After failing results and a lawsuit, DHS is taking a different approach to shore up its foster care system. The agency is outsourcing. Contracting foster parent recruitment and management out to private agencies that have more free time and available resources. KOSU’s Quinton Chandler reports how the change is expected to help and the reaction from a couple of Oklahoma City’s foster parents.
DHS loses almost half the foster parents they recruit every year. It’s almost like pouring water into a bucket filled with holes. In order to meet the Pinnacle Plan’s goals to keep children out of shelters and in stable homes they have to keep pouring.
“The thought is that if we have these agencies that are concentrating on traditional foster care. They can work with these families, address their needs, provide them with the services that they need.”
Amy White with DHS Child Welfare Services says some foster parents drop out of the program after deciding to adopt the children put in their care, but there was no sugar coating it, lots more foster parents just quit.
“We do know that it’s something that we need to work on and so we will be concentrating on our partnerships with our agencies to do that.”
DHS is contracting foster care management out to four private agencies. And those four will be allowed to subcontract to other groups so long as everyone follows the model DHS approved. They made the plan official back in August. The agency taking on region five, or Oklahoma County, is Angels Foster Family Network. Jennifer Abney is the Executive Director.
“DHS has to focus on birth families and getting them through the process. And getting the child’s case through the courts. And they don’t have time to manage a foster family in the way I think a foster family should be managed.”
She says Angels was chosen because DHS liked their methods and more importantly their results. “They see the outcomes and the positive family relationships. Adoptions and recurrent fostering with families with children who maybe go back to their birth parents and these families are willing to do it again.”
Jennifer, and Amy say DHS needs to better support foster parents and you may be wondering what that means. Well, among other things, parents need people to talk to like support groups filled with other foster parents.
“It’s also important that they have somebody to stand up for them in court. To be a voice for that child who has been in their home and in their care. Before they didn’t really have that option. They’d show up to court but they’re pretty much silent.”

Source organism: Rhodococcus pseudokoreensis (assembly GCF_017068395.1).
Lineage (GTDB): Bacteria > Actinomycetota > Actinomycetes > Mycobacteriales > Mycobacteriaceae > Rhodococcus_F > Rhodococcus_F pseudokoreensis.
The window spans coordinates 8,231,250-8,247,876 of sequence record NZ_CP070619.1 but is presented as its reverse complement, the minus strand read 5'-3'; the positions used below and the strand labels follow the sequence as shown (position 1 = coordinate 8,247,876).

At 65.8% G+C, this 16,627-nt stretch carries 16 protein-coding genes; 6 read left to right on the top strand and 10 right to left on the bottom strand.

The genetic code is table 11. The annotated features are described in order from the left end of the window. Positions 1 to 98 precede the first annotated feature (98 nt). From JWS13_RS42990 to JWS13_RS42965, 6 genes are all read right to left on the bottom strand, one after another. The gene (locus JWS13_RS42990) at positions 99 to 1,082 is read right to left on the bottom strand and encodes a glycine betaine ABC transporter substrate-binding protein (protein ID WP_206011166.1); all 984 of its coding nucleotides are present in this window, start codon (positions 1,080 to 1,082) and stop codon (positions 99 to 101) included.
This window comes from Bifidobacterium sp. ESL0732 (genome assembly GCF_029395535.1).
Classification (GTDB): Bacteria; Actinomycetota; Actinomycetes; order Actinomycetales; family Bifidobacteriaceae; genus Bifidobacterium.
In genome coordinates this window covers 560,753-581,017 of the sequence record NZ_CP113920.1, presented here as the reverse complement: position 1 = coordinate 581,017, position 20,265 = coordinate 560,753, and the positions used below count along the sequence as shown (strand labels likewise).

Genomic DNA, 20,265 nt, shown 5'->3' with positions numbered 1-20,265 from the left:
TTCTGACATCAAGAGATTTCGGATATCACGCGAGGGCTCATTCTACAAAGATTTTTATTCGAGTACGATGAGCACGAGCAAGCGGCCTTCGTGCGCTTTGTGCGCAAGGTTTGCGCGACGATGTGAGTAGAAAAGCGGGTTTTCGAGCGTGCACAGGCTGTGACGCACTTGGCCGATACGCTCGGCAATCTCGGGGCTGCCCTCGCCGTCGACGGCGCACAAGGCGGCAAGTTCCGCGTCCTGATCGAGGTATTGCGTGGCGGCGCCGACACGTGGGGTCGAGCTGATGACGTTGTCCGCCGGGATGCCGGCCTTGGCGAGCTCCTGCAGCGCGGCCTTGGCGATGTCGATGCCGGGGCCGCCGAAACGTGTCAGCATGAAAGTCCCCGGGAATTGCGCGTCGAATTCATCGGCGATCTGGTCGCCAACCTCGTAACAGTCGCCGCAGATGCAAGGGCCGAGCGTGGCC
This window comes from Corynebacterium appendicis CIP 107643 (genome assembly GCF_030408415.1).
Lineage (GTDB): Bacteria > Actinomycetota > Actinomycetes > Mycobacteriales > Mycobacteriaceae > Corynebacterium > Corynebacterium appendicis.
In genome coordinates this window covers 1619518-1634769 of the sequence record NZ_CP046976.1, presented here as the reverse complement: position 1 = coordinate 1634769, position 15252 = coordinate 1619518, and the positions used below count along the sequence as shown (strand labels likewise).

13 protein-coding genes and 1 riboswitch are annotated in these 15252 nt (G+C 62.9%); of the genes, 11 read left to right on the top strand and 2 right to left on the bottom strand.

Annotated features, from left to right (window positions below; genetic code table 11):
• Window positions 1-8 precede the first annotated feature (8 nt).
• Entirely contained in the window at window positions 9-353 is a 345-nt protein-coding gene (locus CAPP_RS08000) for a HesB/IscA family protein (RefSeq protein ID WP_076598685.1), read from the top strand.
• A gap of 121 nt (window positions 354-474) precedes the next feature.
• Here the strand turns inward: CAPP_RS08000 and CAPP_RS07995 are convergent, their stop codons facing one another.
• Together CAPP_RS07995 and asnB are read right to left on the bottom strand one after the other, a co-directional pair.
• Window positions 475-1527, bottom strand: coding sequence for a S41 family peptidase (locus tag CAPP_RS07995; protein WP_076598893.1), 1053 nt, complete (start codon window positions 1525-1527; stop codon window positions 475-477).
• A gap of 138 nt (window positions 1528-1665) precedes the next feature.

Then there are the potentially awkward meetings with birth parents, getting kids into school, getting treatment or counseling for kids with special needs, and then sometimes foster parents just need to know that they can get in touch with their case worker.
I am at Cuppies and Joe coffee shop in Oklahoma City meeting with a couple who have been foster parents for almost two years. Tommy used to be a foster child himself. And now he and his partner Steven are raising five of their own.
“They’re definitely overworked but they do the best they can.” “In the two years we’ve been doing this anytime we called the case workers for something, they’ve been there 24/7 for us. We’ve had no problems.” “Well I wouldn’t say no problems. They’re just so busy that it takes a while for them to get back to you. So you have to take up some of the slack.”
By pick up the slack Tommy means foster parents will pick up some of the smaller items on the case worker’s load. “Doctors appointments, school outings, a camping trip is coming up, court dates, and family meetings or family planning.”
He says getting in touch with case workers can be tricky, but once they’re on scene they do a stellar job and he and Steven seem to be ok with that. They’d rather hold off on working with anyone new.
“If you were with DHS before all the new rules went into effect you can choose to stay with DHS or go with one of the new placements.”
“I love my caseworkers. I love my caseworkers…”
“Maybe eventually. Anytime you get a new caseworker or a new child you don’t know how that caseworker is. You know nothing about them so you don’t know how they’re going to react.”
Tommy’s biggest concern is that if the new groups are faith based, it will be harder for some people to enter the foster care system. “You may have a clean record, but this is a man and a woman who aren’t married but they’ve been together ten to fifteen years. That’s going to cut out a lot of good foster parents.” He wouldn’t say it directly but some faith-based groups may also eliminate same sex couples as foster parents.
The big question for this one… Will privatized foster care work? It’s being tried in a few states with two standouts. Since switching to private agencies, Florida’s system has been ranked among the top in the country. But, then privatization in Nebraska has been deemed a near complete failure with most of the state returning to public foster care. Really there’s no knowing whether Oklahoma’s change will be a flop or if it will make things better. Jennifer with Angels says we should give it at least a year.